, Jul 6, 2015
Using data to drive people performance and create an empowered workforce
We interviewed Hilary Stables, HR Director at BT Facilities Services (BTFS) to find out how she is using BTFS people data to develop and maintain a happy culture and empowered workforce, and how balancing what’s right for the business and their people is key.
Click here to download the PDF version of this expert interview.
Business objectives and culture – getting the balance right
Hilary: Something that is always on my agenda is getting the balance of what’s right for the business and what’s right for our people. If it swings one way more than the other then we need to reset the dial. We need to get the balance right of meeting our business objectives, and providing a great culture for our people to work and grow in. Right now we’re being busy fools in some areas. We need to think about where we should be focusing our efforts.
Data is critical for the people strategy
Hilary: Our people strategy is to get, grow and keep the best people for BTFS, and we can only do that with really robust data to help us. The right data will help us plan for the future and to set our strategic direction.
The question is: how do we get the best people in, develop and grow, then how do we keep them engaged and make sure that they want to stay with us?
Rapid labour turnover and churn isn’t great for a growing and stable business.
Our key initiative is to make sure we have the right data across the whole business and this is something we need to be better at. We need to provide this end to end throughout the business.
I also want to be able to look at the hard data stuff; that is how we’re tracking personal people performance from quarter to quarter. All the richness that comes out of that will be: How’s our culture bedding in? What are the development and performance needs of our people? How are we identifying talent? There’s a whole mining piece we can do on that. It’s all about efficient and effective workforce planning. At the moment we only have a top level view. We want to get under the skin to see is there something in our environment that we are creating.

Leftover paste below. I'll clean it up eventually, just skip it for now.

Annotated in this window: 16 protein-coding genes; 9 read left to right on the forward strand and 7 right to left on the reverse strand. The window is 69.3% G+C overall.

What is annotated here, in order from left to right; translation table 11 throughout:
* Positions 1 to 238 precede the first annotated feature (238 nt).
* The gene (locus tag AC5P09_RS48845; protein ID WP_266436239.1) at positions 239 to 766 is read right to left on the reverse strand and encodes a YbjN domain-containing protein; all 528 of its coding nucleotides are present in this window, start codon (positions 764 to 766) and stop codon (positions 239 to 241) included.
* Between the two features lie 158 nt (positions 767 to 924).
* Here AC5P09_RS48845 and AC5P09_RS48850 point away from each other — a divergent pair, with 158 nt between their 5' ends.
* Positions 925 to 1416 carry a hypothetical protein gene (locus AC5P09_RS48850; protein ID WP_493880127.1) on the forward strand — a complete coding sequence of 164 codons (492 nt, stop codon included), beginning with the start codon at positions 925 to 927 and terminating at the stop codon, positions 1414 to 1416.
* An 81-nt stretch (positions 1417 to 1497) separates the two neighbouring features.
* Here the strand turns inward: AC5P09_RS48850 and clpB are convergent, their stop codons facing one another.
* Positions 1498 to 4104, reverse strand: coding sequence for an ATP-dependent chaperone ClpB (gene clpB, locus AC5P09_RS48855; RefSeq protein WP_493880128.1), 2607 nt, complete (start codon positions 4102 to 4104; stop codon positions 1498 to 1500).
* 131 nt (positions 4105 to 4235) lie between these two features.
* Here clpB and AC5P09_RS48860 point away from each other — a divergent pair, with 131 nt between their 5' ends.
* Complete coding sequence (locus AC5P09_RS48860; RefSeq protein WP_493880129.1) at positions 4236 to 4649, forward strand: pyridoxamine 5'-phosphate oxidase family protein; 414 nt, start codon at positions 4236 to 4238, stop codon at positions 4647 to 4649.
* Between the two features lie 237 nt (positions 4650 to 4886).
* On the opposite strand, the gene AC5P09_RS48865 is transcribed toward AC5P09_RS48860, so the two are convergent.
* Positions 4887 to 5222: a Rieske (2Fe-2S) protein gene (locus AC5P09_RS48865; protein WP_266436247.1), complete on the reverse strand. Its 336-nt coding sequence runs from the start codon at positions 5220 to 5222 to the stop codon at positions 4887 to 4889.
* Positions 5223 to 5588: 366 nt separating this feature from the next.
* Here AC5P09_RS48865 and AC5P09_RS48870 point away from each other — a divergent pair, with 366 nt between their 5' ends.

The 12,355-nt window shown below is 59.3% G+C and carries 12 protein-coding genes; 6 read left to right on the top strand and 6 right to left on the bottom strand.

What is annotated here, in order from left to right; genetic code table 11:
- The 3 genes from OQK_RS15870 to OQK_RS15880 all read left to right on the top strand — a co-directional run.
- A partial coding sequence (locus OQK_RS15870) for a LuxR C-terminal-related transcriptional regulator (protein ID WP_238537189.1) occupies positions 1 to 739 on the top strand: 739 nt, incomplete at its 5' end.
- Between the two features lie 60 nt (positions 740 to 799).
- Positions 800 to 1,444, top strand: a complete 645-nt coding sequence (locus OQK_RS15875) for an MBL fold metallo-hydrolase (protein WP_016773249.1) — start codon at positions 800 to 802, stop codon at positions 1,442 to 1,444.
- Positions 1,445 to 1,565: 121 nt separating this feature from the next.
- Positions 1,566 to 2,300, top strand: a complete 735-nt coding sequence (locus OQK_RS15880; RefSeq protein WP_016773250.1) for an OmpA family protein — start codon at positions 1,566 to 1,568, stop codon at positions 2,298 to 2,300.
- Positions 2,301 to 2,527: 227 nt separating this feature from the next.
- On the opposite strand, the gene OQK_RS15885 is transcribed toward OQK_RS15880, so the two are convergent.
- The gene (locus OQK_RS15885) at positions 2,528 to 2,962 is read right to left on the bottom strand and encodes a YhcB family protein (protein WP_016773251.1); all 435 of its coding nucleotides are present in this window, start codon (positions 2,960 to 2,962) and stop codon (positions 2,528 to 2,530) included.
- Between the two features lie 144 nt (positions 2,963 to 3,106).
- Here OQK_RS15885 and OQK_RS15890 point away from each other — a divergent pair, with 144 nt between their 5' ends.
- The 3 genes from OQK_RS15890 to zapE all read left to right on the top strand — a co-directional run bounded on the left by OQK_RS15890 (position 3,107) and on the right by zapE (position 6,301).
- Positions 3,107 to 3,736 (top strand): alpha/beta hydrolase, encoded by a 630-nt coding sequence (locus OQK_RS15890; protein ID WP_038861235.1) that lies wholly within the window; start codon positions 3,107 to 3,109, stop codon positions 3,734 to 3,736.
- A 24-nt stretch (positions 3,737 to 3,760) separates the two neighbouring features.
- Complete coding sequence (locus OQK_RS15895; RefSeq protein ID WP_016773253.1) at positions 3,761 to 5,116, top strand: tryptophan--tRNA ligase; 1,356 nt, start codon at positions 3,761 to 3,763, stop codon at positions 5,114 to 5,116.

Comparing leadership styles at BT and BTFS
Hilary: At BT, their challenge was to go from a ‘tell and do’ authoritative style to a ‘support and challenge’ style. We as a business are starting from a very different place, our managers are starting from a position of ‘socialise and pacify’, but that’s not going to drive our business forward if we’re not facing into performance, so our challenge is to get our managers into the ‘engage and inspire/support and challenge’ style.
I would argue we’ve got a harder challenge. Getting people to face into dealing with performance is really tough as they have to be equipped to have difficult and challenging conversations.
Importance of leadership development
Hilary: BTFS is going through leadership training for our all our managers across the business. It’s a 3 part development programme led by our L&D team. This will be our massive cultural shift.
We have a very common agenda at leadership level, and it’s absolutely aligned to the need to deliver personal performance in order to achieve business results. We then have to balance it with an engaging, inspiring culture that is there to help our people be the best they can be in order to grow our business. The engagement agenda is huge. We want to make sure our people feel engaged and empowered in success of the business, and we also want to drive personal performance at the same time.
Employee engagement drives customer satisfaction
Hilary: My view is the people function has to work as an integral part of the business, rather than being in a silo. In a service business the front line customer is king; if you aren’t serving a customer it’s about what you’re doing to help somebody else serve a customer and that changes your mind set. I started in operations before getting into the strategic side of things, and you can’t separate the two; it’s like a symbiotic relationship, you can’t be great at one without the other.
It has to be tied back to big drivers in the business and our key business objectives; driving superior customer service and proving efficiency and effectiveness. We’re growing our capability in a new business, and growing and keeping the best people in BTFS. Those are our key initiatives to drive the business. Everything we do has to support that.
Collecting the right data